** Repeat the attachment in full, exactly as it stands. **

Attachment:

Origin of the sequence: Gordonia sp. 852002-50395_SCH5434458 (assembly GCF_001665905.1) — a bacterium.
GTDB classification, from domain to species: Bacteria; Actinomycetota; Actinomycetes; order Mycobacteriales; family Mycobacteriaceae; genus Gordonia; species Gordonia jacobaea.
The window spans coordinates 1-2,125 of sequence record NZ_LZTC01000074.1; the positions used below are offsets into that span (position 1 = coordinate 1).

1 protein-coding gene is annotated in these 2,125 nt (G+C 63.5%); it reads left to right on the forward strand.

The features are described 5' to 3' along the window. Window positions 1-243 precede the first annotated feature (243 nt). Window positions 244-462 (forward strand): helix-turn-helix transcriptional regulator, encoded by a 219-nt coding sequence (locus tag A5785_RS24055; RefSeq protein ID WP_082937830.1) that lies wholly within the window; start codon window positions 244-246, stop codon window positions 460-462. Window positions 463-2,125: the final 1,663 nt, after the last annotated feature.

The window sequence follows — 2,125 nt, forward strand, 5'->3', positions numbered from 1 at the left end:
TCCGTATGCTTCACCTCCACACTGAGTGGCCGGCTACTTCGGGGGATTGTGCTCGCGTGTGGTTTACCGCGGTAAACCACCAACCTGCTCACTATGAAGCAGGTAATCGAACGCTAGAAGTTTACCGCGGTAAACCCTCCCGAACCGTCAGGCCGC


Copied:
Origin of the sequence: Gordonia sp. 852002-50395_SCH5434458 (assembly GCF_001665905.1) — a bacterium.
GTDB classification, from domain to species: Bacteria; Actinomycetota; Actinomycetes; order Mycobacteriales; family Mycobacteriaceae; genus Gordonia; species Gordonia jacobaea.
The window spans coordinates 1-2,125 of sequence record NZ_LZTC01000074.1; the positions used below are offsets into that span (position 1 = coordinate 1).

1 protein-coding gene is annotated in these 2,125 nt (G+C 63.5%); it reads left to right on the forward strand.

The features are described 5' to 3' along the window. Window positions 1-243 precede the first annotated feature (243 nt). Window positions 244-462 (forward strand): helix-turn-helix transcriptional regulator, encoded by a 219-nt coding sequence (locus tag A5785_RS24055; RefSeq protein ID WP_082937830.1) that lies wholly within the window; start codon window positions 244-246, stop codon window positions 460-462. Window positions 463-2,125: the final 1,663 nt, after the last annotated feature.

The window sequence follows — 2,125 nt, forward strand, 5'->3', positions numbered from 1 at the left end:
TCCGTATGCTTCACCTCCACACTGAGTGGCCGGCTACTTCGGGGGATTGTGCTCGCGTGTGGTTTACCGCGGTAAACCACCAACCTGCTCACTATGAAGCAGGTAATCGAACGCTAGAAGTTTACCGCGGTAAACCCTCCCGAACCGTCAGGCCGC